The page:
Learn the most important Primary 4 composition skills to score for composition writing

Primary 4 composition skills

The most important Primary 4 composition skills to master

For composition writing at the Primary 4 level, most pupils read model compositions, memorise phrases and certain paragraphs , memorise different types of beginnings in order to score for the composition exam. However, most pupils fail to focus on the most important Primary 4 composition skills.

The main event (also known as the climax) is the real mark-scoring portion and one of the most important Primary 4 composition skills that pupils should master. This means most of the marks for the content section is based on the writing of the main event. This is also the part of the composition which most Primary 4 pupils struggle with as they have “no idea what to write” or how to properly expand the story.

Therefore, in order to master Primary 4 composition skills, knowing how to independently write a logical and sequential main event is the skill that pupils should master.

In a previous post , we used a Primary 4 composition topic “The day you helped someone” to illustrate the smart picture selection.

For this post , we will use the same topic and the most ideal conflict (as explained in the previous post)  to illustrate how the main event can be written using sequential thinking skills.

Conflict 3

A girl was lost in the shopping centre.

The main event should begin with the main character’s first contact with the the girl.

  1. What did you say to the girl?

Since the story is about how the main character helped the girl, it is natural to assume that he would be asking her a question, out of concern.

Main event (1)

I saw a younger girl who was alone and wailing.  I asked her in a kindly tone , “Why are you crying?”

What happens next?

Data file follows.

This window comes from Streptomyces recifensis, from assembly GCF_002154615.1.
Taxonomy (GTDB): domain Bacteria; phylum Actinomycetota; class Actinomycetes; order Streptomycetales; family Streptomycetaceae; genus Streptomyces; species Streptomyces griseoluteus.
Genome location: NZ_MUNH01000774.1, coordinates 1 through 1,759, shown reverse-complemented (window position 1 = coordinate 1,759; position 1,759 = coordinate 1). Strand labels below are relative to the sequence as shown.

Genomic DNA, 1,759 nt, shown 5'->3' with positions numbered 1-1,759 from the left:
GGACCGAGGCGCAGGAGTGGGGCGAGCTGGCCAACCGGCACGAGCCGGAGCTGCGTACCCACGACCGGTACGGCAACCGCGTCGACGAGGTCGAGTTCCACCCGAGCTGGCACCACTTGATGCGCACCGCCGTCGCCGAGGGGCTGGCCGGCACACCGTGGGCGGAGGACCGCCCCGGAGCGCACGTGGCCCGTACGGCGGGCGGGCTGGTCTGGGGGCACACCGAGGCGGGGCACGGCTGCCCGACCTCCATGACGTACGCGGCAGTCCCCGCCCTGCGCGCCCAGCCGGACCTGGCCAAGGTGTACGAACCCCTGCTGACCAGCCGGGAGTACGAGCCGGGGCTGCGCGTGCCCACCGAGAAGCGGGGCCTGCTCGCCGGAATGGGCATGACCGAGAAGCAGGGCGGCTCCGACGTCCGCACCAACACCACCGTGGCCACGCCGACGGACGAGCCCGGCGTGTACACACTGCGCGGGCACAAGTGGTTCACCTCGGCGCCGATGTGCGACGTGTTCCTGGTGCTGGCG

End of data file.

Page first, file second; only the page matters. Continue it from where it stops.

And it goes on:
Primary 4 writing scene 1

  1. What was the girl’s reaction?

It is natural to assume that if the main character asked a question, the girl would respond as the next action. For the content of her response, it is logical to assume that she would be telling him what was troubling her.

Main event (2)

I saw a younger girl who was alone and wailing.  I asked her in a kindly tone , “Why are you crying?” With eyes downcast, she replied that she could not find her mother anywhere.

Language tip : Besides writing the actions, the character’s feelings should also be included for vivid writing.

What happens next?

Primary 4 writing scene 2
  1. What was your reaction to her problem?

Now that the girl has shared her problem, the main character should show his reaction. To write a composition according to the title, the appropriate reaction of the main character should be to help the girl.

Main event (3)

I saw a younger girl who was alone and wailing.  I asked her in a kindly tone , “Why are you crying?”With eyes downcast, she replied that she could not find her mother anywhere. Without a second thought, I comforted her and said, “I will help you to find your mother.

What happens next?

Primary 4 writing scene 3
  1. What was your plan to help her find her mother?

To find her mother, it is natural to assume that you would have to retrace her steps and hope that her mother was still in the area.

  • How did you carry your plan?

After you found out where the girl was last at with her mother, you should be bringing her to the place to look for her mother.

Main event (4)

I saw a younger girl who was alone and wailing.  I asked her in a kindly tone , “Why are you crying?”With eyes downcast, she replied that she could not find her mother anywhere. Without a second thought, I comforted her and said, “I will help you to find your mother. I asked her the last place she was at with her mother. She told me that they were at the supermarket so I brought her to there.

What happens next?

Primary 4 writing scene 4
  1. How did you know what to look for at the supermarket?

Since you did not know what her mother looked like, you would have to ask the girl.

Main event (5)

I saw a younger girl who was alone and wailing.  I asked her in a kindly tone , “Why are you crying?”With eyes downcast, she replied that she could not find her mother anywhere. Without a second thought, I comforted her and said, “I will help you to find your mother.I asked her the last place she was at with her mother. She told me that they were at the supermarket so I brought her to there. When we reached the supermarket, I asked her what her mother looked like.

What happens next?

Primary 4 writing scene 5

  1. What did you do to look for her mother at the supermarket?